Big beats and bigger parties.
Quadrant Park, “The Quad” or “The Quaddie” – however you affectionately denoted the building in Bootle, we’re guessing many of you spent many a night here. Some nights to remember and some nights you can’t remember. Quadrant Park was a nightclub that opened during the late 1980s to the early 1990s and was one of the most important in the UK at the time. During its stint it was known to attract a number of international guest DJs and the main styles of music played were Italo house, rave and acid house and many refer to it as Liverpool’s first super club. It welcomed people from all over the world unified by their love of rave and their defiance to go home. If just for one more song…
The nightclub was located on Derby Road, north of the city of Liverpool, in a converted warehouse. The building was originally an Owen Owen’s warehouse, which was purchased by steel magnate James Spencer in the late 1980s to convert into a nightclub and snooker hall. A “Heritage Market” was opened shortly after to make use of the large unused lower floor space at the rear. Originally opened in the late 1980s as a snooker hall and mainstream nightclub, there was also a market in the downstairs warehouse area, and the upstairs contained a small social club (the Harlequin Suite) which could be hired out for social occasions. After the Sunday market trade had moved to a nearby dock warehouse (Stanley Market), Quadrant Park started holding all night raves in the then-vacant space.
photo by Mark McNulty
Acid house was Britain’s biggest youth revolution since the 60s, and its legacy has changed the country’s cultural landscape forever. A quarter of a century on, its impact can be felt in everything from fashion to film, to interior design. It redefined our notion of a night out. Strangers and soul mates, black and white, straights and gays, north and south, football hooligans and doctors, students and scallies – whatever your background an acid house party was a huge leveller, and that has just as much lasting effect on some as the new music, or drugs.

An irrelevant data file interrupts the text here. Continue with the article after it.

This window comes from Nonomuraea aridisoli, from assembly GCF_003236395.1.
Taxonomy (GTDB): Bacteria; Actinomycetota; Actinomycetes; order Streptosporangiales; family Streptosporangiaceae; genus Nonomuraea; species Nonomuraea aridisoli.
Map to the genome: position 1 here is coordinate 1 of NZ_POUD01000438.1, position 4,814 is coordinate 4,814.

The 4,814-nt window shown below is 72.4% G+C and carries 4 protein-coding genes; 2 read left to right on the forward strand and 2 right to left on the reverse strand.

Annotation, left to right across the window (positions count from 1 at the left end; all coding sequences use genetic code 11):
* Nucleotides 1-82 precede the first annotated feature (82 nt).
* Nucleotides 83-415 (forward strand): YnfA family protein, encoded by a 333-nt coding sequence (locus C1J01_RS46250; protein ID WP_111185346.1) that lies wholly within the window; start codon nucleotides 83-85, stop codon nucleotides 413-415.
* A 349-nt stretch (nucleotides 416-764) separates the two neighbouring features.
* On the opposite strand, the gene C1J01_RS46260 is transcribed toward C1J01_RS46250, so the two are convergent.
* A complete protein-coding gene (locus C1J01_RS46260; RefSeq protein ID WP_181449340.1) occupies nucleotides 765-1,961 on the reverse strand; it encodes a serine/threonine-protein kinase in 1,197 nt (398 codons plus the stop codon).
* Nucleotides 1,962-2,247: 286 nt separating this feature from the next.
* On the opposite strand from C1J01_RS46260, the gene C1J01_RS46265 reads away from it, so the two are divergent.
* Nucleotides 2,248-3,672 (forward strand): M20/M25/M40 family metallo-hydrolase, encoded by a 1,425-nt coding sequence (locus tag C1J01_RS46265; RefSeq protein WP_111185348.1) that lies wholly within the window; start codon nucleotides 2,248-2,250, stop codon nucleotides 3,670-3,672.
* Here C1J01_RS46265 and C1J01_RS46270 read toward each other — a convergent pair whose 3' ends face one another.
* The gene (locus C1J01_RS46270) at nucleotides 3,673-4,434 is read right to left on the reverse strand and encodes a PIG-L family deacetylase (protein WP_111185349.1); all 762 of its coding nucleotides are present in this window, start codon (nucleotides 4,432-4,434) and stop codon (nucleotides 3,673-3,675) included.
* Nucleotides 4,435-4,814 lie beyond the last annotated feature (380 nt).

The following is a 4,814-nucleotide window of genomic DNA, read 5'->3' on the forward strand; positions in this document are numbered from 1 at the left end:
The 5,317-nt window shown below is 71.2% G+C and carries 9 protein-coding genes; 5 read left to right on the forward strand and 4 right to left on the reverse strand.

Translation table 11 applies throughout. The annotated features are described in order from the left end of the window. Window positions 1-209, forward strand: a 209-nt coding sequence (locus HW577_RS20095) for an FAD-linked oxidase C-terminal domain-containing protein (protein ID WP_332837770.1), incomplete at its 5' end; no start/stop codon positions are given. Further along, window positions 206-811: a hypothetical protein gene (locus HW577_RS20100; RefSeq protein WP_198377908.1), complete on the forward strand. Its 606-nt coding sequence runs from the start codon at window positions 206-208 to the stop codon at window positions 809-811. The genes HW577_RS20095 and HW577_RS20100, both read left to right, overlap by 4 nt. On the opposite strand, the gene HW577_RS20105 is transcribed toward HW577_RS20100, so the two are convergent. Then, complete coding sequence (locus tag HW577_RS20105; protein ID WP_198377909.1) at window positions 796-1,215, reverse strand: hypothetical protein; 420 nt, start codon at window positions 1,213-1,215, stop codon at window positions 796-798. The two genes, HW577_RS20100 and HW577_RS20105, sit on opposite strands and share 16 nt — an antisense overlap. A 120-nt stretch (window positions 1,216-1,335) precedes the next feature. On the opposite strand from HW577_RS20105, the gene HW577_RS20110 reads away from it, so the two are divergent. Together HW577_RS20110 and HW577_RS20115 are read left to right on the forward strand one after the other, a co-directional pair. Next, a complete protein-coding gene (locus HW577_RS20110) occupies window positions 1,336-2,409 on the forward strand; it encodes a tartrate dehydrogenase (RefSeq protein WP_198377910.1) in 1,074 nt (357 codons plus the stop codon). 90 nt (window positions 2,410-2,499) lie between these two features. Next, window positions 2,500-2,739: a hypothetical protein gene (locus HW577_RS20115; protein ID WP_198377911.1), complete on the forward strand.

A loop-hole in a Sefton council licensing law enabled Quadrant Park to be the only legal all-night rave in the UK as the venue did not sell alcohol. Quadrant Park’s main period of activity began in early January 1990 with a capacity of 2,400, Quadrant Park began focusing on house music in early 1990. The club was dubbed “The Quad” and in October 1990 it opened the Pavilion, the first weekly legal all-nighter in Britain. Pavilion was put on in the basement below the main club. Some party goers would travel long distances to get to the venue; from London, Glasgow, Birmingham and even as far away as Aberdeen. Famously known as a city who go out on a Monday and couldn’t care less about the Tuesday morning, it was testament to the stature of party Liverpool can throw.
Near the end of 1990, the club obtained a licence to stay open to six o’clock. That’s right, as most people were sipping coffee just about to start the day, hundreds of people were wide awake (not from Kenco) and apart of the raveolution that swept the UK. The club survived until 31 December 1991, despite considerable and persistent licensing issues and unfavourable media attention in newspapers. Quadrant Park closed voluntarily that night, following an incident of robbery and a stabbing. The building has since been demolished and has been replaced with a waste recycling centre. The club was featured in an exhibition as part of the European Capital of Culture in July 2008 of which Liverpool was the host city.
On New Year’s Eve in 1991 as many were making resolutions, Quadrant Park’s doors closed for good. Acid house had become part of the nation’s psyche and soon became just a distant memory to many. A fuzzy, hazy memory with grainy polaroid pictures and swinging jaws. It has been said that raving is as English as fish ’n’ chips and it’s a sentiment many would agree with. The doors of Quadrant Park’s may not ever open again but their legacy will live on. So this goes to the ravers that now wear a suit to work, the all-nighters that are now mothers and fathers and the revellers of the night that never stopped dancing. We may have ventured down different paths since the good old days, we may not catch up as much as we should but for one moment in time, we were going through this crazy thing called life together. And it was one hell of a ride.